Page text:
K.O. Myers: "This glacial pace persists despite the fact that the number of judicial vacancies is on the rise. Of 874 seats on the federal bench, 54 are empty. At least 26 more (including the two for which Grassley made his recommendations) are scheduled to open up in the next year. Twenty-three of those vacancies are designated as “judicial emergencies,” .... In an editorial released a few days after the recommendations were announced, The Des Moines Register gets to the heart of the issue. “Grassley may represent Iowa in the Senate,” the paper’s editorial board writes, “but as judiciary chair he has a duty to assure that all nominees for the bench in all 50 states get fair and prompt hearings and up-or-down confirmation votes on the Senate floor.” Here’s hoping that Senator Grassley will work as diligently for a fully staffed, functional judiciary in the other 49 states as he has here in Iowa."
EDITORIAL: Pick up the confirmation pace (Post and Courier [SC], 04/22/15)
"Senators don’t have to approve presidential nominations for Cabinet, court and other positions. But they should at least make those decisions in a timely manner.... You need not be a fan of President Barack Obama — or of his picking Ms. Lynch as the next attorney general — to find the modern Capitol Hill pattern of needlessly protracted confirmation processes troubling.... politicians in both parties should move away from the troubling trend of lengthy postponements of up-or-down votes on presidential appointments."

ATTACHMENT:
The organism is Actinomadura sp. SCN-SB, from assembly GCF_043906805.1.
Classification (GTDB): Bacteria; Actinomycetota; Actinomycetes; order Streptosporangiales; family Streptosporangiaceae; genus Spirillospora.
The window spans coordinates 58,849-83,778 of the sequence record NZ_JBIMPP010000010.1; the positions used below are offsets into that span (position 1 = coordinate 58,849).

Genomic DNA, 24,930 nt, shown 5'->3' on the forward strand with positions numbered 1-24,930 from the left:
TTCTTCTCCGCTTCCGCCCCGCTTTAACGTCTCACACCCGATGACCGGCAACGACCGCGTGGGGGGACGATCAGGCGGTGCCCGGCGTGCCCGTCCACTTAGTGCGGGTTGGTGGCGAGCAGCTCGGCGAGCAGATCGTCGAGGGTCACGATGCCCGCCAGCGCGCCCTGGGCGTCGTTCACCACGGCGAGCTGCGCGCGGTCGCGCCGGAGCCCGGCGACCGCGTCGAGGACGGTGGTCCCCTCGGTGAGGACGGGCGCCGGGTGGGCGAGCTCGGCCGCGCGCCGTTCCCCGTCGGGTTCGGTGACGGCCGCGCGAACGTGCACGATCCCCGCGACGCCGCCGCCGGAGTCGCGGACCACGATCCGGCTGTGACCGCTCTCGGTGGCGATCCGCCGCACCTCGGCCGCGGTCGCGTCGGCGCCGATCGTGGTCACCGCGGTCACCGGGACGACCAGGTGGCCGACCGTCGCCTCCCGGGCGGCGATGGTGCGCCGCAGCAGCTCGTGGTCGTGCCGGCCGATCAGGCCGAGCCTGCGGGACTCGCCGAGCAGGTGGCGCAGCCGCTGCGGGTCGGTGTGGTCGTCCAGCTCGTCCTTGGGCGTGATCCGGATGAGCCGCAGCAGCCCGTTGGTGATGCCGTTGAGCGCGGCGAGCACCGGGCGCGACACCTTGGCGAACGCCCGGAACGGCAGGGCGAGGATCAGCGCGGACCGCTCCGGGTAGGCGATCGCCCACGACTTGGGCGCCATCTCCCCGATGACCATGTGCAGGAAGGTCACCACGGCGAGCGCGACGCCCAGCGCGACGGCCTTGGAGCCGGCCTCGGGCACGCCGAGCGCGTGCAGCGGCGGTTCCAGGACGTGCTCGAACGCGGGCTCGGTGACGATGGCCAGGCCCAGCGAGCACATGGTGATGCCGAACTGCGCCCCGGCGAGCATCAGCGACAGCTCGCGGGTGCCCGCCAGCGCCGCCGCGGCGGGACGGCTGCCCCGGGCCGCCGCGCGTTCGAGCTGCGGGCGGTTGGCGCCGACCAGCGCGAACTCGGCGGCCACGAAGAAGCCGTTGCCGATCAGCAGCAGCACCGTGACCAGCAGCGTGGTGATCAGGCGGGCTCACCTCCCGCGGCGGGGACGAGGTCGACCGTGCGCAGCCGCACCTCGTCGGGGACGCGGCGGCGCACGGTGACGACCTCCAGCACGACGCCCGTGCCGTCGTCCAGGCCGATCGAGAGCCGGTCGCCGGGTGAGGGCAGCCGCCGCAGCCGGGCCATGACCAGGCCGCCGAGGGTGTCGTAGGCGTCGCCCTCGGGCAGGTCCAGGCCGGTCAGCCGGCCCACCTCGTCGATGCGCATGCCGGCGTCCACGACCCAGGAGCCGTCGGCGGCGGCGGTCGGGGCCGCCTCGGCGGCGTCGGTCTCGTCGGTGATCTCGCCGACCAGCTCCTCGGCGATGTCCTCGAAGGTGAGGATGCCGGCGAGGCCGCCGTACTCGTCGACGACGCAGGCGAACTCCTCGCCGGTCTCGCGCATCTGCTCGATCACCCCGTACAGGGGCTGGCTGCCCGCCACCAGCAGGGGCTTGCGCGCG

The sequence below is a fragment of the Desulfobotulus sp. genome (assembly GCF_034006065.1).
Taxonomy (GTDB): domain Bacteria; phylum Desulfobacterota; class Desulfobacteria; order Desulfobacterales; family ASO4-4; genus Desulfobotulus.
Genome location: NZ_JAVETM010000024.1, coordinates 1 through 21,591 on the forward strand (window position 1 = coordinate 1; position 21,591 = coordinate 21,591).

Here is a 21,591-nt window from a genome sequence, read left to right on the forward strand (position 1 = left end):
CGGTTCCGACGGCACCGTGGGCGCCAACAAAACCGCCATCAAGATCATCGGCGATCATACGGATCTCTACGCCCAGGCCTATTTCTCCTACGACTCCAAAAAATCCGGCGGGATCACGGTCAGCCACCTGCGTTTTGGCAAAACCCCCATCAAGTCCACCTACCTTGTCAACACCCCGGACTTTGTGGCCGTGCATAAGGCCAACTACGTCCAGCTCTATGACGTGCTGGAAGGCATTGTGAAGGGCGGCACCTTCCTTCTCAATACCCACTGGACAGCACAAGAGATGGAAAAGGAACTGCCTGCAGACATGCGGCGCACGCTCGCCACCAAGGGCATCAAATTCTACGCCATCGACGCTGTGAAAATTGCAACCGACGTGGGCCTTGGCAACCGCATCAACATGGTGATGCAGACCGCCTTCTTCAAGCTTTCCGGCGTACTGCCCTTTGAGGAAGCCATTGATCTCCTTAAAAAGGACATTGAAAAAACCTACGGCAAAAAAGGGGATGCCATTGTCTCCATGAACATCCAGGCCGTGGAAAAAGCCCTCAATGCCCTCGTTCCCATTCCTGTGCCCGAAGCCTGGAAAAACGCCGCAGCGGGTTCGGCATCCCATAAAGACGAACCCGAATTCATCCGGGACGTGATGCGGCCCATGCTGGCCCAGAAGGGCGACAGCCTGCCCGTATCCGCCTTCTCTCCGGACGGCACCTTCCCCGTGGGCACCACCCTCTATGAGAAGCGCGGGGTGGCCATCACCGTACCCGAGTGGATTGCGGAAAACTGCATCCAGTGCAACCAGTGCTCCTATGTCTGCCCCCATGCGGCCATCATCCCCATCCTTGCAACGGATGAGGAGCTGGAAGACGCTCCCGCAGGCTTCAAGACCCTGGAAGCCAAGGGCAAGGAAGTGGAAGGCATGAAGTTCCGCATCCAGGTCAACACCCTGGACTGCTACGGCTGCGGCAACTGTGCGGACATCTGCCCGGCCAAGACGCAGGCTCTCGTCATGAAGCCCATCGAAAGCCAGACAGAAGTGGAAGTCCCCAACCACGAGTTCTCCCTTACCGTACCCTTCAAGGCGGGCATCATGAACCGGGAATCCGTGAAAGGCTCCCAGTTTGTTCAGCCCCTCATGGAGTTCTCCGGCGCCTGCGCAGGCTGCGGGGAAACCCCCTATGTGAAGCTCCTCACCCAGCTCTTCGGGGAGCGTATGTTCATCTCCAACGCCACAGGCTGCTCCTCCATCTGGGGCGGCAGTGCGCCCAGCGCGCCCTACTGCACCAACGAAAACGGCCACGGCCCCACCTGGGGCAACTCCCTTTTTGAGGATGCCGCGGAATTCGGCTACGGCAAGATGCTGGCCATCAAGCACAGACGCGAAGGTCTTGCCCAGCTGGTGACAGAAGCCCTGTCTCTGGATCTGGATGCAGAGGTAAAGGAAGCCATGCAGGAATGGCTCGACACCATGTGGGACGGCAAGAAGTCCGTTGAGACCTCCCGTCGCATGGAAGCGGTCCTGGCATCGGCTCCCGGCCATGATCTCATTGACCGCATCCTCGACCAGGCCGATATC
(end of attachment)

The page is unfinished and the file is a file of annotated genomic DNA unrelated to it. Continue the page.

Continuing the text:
EDITORIAL: Our View: Dayton can shape judiciary for years to come (Rochester Post-Bulletin [MN], 04/22/15)
"Wilhelmina Wright, appointed by Dayton to the state Supreme Court in 2012, was nominated last week by President Barack Obama to serve on the U.S. District Court in Minnesota.... Wright, 51, has 15 years experience as a judge, serving on the Ramsey County District Court and the Minnesota Court of Appeals before her appointment to the state Supreme Court. Her nomination to the U.S. District Court is expected to be noncontroversial, although the Republican-led U.S. Senate has been slow to confirm Obama's judicial nominations. If confirmed, Wright would succeed Michael J. Davis, chief judge of the U.S. District Court in Minnesota, who will step down from active service on Aug. 1. Davis is the only black federal judge in Minnesota history. Wright, the first African-American woman to serve on the state Supreme Court, would be the second black federal judge."